Depth of Field Simplified

I’ve noticed that a lot of searches regarding depth of field (and how to use your aperture to create a blurred or blurry background in your photos, or what is called bokeh) have led to my blog.  I’ve also received some good follow up questions from my previous post about depth of field.  Unfortunately, my post on Mastering Depth of Field may be a bit advanced for those who are still learning about how to use their digital SLR, as it is intended for more experienced photographers.

As I explained in that post:

“depth of field is…the range of distances in which the objects in the photograph will be acceptably sharp. For example, if I am using a 100mm lens, set my aperture at f/5.6, and focus on a subject 10 feet away, everything from 9.69′ to 10.3′ away from me will be acceptably sharp or in focus in the resulting image.”


Open Windows, San Miguel Duenas, Guatemala

Depth of field, then, can mean that everything is in focus from a few feet away to infinity (deep depth of field), or it can mean that a person’s eyes and nose are in focus, but their ears and hair and everything behind (and in front) of them is blurry (shallow depth of field).  One of the best ways to make use of depth of field is to create dramatic, shallow depth of field – the subject is in focus, but the background is blurry.  This technique helps to call attention to your intended subject and minimize distracting background elements, and to make your photos look much, much more like those of the pros.

All of the numbers and fractions and settings and seemingly reverse logic are intimidating at first, and most books add to the complication and confusion.  But it is really quite simple.  Depth of field is controlled by the aperture.  A small aperture size (which is an aperture number like f/16 or f/22) will create deep depth of field, with everything in focus.  A large aperture size (which is an aperture number like f/2.8 or f/4) will create a shallow, dramatic depth of field.  (Since “f/number” is a fraction, f/16 is a smaller number and size than f/4, so I’m avoiding using small number vs. large number terminology, as I said I would try to keep this from becoming too confusing…)   So here is the quick and simple way to create dramatic depth of field:


Open Windows, San Miguel Duenas, Guatemala

Set your camera on Aperture Priority Mode.  On a Canon, rotate the mode dial to Av, on Nikon set the dial to A.

Set your camera to Auto ISO.  Or else if you wish to control the ISO, if you are indoors or in dim light without a flash, set it to 800 or 1600 ISO.  If you are outside in bright sun, set it to 100 or 200 ISO.  If it is a bit cloudy or you are in the shade set it to 200 or 400 ISO.

Look in you manual for how to change the aperture setting of the lens.  For a Canon dSLR in Av mode, that means rotate the little finger dial up there by the shutter button.  On a Nikon it means rotate one of the dials at the top right front or back of the camera, depending on your camera and settings.)  Turn the dial until you see f/2.8 or f/4 or f/5.6 on your screen or in the viewfinder. Since you are in Aperture Priority Mode, the camera automatically selects an appropriate shutter speed.  If you’ve selected the ISO yourself, or even if you are using Auto ISO, you may want to verify that an appropriate shutter speed is being selected.  For example, I found that with the Canon 7D, Auto ISO often selects a much slower shutter speed than what is best for a situation.  Press the shutter button half way down and check the shutter speed.  If it is anywhere from 1/100 to 1/250 or higher, you are fine if your subject isn’t moving.  If the subject is moving, make sure the shutter speed is 1/250 to 1/1000.  If it is any higher or lower than the range you want, you should adjust the ISO until the shutter speed it falls into that range (raise the ISO, keep the aperture the same, and this should result in the camera selecting a faster shutter speed setting).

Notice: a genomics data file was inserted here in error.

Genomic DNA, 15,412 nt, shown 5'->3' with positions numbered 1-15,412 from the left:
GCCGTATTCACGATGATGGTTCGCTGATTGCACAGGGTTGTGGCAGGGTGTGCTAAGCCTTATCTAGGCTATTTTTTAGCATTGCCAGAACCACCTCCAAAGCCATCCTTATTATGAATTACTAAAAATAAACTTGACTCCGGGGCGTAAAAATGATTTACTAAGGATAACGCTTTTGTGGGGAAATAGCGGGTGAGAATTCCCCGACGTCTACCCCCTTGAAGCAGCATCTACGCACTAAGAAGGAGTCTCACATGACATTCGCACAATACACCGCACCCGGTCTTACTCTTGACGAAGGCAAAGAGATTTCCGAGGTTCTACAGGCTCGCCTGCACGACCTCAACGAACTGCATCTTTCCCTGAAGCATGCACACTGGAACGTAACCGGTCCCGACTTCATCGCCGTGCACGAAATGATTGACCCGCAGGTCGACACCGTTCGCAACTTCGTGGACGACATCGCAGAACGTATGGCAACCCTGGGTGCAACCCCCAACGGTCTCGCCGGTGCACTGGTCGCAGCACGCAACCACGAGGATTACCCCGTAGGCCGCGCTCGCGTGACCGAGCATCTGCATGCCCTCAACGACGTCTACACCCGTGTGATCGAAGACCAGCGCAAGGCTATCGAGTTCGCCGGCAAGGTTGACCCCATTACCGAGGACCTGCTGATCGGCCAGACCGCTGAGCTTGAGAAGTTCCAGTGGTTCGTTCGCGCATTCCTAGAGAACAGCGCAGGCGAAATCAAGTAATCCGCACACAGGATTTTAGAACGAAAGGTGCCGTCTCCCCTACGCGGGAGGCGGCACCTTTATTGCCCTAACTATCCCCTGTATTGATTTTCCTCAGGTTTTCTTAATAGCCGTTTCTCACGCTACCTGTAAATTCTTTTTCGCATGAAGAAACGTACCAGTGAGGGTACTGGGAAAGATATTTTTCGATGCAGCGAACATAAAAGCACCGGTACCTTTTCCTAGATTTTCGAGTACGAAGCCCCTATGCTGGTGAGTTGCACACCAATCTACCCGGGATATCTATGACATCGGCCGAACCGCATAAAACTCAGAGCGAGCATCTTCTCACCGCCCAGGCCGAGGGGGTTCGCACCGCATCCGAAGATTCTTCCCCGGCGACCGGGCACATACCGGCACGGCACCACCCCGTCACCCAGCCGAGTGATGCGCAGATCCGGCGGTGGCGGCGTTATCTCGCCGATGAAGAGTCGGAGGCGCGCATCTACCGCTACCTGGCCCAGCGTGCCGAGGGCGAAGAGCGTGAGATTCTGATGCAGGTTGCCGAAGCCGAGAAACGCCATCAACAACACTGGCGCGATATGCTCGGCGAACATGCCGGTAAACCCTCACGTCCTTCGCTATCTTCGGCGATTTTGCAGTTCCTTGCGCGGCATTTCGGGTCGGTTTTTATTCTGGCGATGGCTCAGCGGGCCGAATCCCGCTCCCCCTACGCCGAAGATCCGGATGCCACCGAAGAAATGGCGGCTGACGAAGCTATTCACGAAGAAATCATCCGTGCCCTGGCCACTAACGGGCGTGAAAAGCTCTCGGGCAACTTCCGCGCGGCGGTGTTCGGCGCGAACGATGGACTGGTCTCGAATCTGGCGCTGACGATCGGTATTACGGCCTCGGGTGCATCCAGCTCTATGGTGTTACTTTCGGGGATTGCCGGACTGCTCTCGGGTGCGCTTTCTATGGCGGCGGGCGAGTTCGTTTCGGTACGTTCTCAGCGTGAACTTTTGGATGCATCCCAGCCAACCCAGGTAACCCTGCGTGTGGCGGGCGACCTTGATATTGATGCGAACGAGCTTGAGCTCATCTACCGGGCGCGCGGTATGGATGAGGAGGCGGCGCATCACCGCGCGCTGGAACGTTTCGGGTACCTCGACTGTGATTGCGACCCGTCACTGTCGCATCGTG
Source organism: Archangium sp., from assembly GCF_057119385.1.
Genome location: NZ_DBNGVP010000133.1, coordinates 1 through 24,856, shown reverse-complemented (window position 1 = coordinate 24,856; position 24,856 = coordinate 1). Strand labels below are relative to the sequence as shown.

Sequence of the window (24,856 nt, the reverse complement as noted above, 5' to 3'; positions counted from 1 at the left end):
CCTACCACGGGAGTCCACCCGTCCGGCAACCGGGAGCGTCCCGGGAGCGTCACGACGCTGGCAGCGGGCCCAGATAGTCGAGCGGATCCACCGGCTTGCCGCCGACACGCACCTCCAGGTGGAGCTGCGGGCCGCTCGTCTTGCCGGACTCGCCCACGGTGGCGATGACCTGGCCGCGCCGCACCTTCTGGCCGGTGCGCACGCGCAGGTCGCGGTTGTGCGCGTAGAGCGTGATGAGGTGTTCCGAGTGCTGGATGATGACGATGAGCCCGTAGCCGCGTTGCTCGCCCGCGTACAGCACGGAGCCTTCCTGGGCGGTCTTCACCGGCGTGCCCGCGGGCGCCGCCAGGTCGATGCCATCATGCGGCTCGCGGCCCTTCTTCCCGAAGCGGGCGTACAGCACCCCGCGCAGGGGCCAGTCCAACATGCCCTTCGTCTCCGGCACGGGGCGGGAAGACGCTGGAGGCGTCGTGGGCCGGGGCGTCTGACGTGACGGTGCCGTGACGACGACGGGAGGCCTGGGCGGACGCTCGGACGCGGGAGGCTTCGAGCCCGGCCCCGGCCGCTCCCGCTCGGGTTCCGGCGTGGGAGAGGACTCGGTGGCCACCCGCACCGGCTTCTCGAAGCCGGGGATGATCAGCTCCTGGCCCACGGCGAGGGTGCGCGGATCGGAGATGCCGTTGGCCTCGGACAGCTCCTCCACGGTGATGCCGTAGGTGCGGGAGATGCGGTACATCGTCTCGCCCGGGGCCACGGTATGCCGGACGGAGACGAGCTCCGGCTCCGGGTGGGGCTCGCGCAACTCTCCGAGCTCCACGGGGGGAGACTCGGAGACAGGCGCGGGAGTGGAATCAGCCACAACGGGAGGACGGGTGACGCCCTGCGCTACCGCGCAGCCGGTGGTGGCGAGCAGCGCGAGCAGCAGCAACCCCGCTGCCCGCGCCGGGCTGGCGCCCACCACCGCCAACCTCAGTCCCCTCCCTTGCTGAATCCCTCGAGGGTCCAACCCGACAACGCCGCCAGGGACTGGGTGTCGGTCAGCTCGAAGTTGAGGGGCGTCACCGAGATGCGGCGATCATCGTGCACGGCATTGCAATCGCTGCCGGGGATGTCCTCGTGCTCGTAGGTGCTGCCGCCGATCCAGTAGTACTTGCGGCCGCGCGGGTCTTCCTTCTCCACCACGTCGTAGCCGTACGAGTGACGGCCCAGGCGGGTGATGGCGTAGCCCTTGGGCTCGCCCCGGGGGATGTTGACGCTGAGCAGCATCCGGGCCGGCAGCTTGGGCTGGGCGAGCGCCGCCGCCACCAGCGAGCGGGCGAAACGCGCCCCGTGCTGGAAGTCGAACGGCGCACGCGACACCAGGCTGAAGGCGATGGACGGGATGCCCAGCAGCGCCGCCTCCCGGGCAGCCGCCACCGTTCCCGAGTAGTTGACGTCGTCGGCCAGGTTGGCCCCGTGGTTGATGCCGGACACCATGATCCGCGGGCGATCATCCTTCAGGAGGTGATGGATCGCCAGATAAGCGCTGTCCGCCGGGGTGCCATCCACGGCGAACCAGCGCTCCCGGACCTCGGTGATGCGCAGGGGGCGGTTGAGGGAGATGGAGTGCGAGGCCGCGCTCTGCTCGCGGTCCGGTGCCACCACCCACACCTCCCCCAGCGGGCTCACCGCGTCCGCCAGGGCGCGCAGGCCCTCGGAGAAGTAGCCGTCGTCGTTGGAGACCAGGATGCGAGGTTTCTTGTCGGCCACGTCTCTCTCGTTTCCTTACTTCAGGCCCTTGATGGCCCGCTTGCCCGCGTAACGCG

Focus on your subject using the focus mode of your choice, and take the photo.  Preferably, use single point focus mode and select the focus point you want, so that you have complete control over where the camera focuses.  If the subject is a person or animal, focus on the eyes or eyebrows.  If it is something else, focus on what you want to be sharpest in the photo.

A good book to read to continue learning about this is Understanding Exposure by Bryan Peterson (Third Edition).  Click on the link to see it on Amazon.  It is geared towards photographers just learning about apertures, shutter speeds, and ISO, and helps to explain the concepts better than most other guides.

Let me know how the photos come out! Note in the first photo above that dramatic depth of field can be used to make the foreground blurry as well, not just the background.

Continue reading Mastering Depth of Field.

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